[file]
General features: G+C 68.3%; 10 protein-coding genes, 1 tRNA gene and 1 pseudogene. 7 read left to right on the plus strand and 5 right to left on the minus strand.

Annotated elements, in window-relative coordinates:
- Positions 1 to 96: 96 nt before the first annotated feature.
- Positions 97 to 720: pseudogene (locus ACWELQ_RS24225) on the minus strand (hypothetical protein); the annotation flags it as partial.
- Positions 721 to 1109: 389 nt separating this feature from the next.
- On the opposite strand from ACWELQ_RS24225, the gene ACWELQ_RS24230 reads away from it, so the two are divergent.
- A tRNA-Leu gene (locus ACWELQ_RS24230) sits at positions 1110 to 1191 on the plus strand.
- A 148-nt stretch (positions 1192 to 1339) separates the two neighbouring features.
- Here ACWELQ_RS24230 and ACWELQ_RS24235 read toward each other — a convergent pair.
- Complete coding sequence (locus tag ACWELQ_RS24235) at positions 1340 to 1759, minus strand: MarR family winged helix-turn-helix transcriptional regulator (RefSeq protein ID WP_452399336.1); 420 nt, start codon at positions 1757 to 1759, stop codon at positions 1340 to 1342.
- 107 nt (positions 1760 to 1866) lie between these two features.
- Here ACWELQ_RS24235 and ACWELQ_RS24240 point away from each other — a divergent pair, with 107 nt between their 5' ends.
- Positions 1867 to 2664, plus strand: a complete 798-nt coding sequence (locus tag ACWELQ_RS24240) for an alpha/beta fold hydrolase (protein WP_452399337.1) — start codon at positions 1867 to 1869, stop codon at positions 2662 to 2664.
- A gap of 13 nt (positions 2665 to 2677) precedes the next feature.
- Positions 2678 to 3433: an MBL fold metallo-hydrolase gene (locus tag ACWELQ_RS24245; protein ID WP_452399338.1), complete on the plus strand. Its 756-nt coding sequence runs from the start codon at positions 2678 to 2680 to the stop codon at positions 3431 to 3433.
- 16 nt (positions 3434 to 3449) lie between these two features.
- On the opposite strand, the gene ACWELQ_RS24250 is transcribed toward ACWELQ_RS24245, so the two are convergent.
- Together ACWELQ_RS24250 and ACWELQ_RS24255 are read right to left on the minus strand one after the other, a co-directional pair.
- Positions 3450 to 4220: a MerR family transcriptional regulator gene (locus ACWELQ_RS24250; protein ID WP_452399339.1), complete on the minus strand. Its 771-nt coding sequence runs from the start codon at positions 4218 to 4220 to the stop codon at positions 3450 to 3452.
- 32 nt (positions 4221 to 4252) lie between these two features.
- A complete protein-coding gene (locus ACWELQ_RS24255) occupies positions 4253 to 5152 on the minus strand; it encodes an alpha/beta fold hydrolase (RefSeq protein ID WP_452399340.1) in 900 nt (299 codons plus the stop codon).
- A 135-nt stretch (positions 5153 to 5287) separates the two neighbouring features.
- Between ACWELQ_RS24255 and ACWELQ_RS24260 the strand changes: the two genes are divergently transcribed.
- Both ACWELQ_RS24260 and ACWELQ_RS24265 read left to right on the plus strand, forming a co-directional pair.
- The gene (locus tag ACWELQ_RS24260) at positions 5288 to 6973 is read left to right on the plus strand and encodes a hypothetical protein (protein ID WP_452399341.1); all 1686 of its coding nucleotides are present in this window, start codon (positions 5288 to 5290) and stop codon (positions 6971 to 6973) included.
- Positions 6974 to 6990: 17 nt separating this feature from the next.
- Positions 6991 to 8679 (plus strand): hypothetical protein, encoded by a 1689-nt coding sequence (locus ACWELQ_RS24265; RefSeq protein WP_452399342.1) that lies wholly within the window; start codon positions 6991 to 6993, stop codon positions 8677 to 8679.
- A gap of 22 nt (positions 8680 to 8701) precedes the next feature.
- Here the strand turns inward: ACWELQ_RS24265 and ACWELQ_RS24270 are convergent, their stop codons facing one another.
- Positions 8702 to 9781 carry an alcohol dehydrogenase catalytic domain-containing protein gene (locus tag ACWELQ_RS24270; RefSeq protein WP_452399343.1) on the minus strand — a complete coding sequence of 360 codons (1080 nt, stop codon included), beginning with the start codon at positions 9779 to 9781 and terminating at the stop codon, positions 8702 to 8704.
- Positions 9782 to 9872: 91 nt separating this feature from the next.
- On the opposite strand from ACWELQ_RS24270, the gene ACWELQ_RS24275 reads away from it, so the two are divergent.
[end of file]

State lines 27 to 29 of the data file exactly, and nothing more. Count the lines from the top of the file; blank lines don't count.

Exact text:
- Positions 6991 to 8679 (plus strand): hypothetical protein, encoded by a 1689-nt coding sequence (locus ACWELQ_RS24265; RefSeq protein WP_452399342.1) that lies wholly within the window; start codon positions 6991 to 6993, stop codon positions 8677 to 8679.
- A gap of 22 nt (positions 8680 to 8701) precedes the next feature.
- Here the strand turns inward: ACWELQ_RS24265 and ACWELQ_RS24270 are convergent, their stop codons facing one another.